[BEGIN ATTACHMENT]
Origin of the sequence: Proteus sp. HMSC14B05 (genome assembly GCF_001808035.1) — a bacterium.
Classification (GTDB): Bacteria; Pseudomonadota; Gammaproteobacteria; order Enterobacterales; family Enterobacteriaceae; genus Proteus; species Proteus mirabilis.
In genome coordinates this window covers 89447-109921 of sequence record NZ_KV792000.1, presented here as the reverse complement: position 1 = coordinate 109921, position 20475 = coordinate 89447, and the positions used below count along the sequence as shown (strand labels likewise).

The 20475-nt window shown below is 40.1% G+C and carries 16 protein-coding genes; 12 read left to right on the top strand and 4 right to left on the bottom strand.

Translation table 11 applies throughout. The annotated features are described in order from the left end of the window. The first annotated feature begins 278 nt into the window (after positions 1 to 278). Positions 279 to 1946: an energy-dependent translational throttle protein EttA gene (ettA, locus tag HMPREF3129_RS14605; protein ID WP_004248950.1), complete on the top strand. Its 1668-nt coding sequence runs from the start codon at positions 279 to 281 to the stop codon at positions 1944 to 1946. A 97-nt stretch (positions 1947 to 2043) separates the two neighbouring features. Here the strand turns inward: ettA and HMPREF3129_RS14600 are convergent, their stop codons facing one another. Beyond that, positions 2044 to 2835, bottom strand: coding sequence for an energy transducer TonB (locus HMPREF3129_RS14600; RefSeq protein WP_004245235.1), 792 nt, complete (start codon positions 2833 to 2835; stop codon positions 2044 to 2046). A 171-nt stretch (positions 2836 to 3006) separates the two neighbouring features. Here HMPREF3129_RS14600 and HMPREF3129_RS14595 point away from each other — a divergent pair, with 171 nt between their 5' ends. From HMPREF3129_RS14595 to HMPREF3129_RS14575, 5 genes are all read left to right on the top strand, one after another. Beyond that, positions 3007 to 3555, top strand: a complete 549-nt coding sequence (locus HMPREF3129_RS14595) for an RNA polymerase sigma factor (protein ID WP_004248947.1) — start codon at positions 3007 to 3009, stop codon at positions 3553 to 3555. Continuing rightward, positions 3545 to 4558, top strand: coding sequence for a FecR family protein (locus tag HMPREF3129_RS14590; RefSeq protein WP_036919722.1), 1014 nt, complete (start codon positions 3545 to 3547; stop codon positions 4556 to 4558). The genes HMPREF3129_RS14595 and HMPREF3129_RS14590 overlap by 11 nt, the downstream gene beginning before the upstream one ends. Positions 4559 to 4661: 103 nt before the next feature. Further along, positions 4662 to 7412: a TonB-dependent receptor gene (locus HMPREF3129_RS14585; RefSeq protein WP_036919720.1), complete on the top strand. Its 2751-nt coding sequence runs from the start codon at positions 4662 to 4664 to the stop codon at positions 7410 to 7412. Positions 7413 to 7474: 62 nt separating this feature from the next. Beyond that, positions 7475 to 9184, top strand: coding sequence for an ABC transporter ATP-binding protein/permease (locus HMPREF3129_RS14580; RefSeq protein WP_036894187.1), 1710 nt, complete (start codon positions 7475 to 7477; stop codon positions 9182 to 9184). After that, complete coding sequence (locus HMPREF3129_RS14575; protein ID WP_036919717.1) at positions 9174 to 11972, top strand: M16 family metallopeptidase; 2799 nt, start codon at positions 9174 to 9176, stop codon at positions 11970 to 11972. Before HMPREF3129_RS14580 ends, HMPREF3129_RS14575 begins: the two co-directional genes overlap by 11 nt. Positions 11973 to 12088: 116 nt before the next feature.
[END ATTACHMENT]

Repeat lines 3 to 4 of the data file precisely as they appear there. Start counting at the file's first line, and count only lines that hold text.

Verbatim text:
In genome coordinates this window covers 89447-109921 of sequence record NZ_KV792000.1, presented here as the reverse complement: position 1 = coordinate 109921, position 20475 = coordinate 89447, and the positions used below count along the sequence as shown (strand labels likewise).

The 20475-nt window shown below is 40.1% G+C and carries 16 protein-coding genes; 12 read left to right on the top strand and 4 right to left on the bottom strand.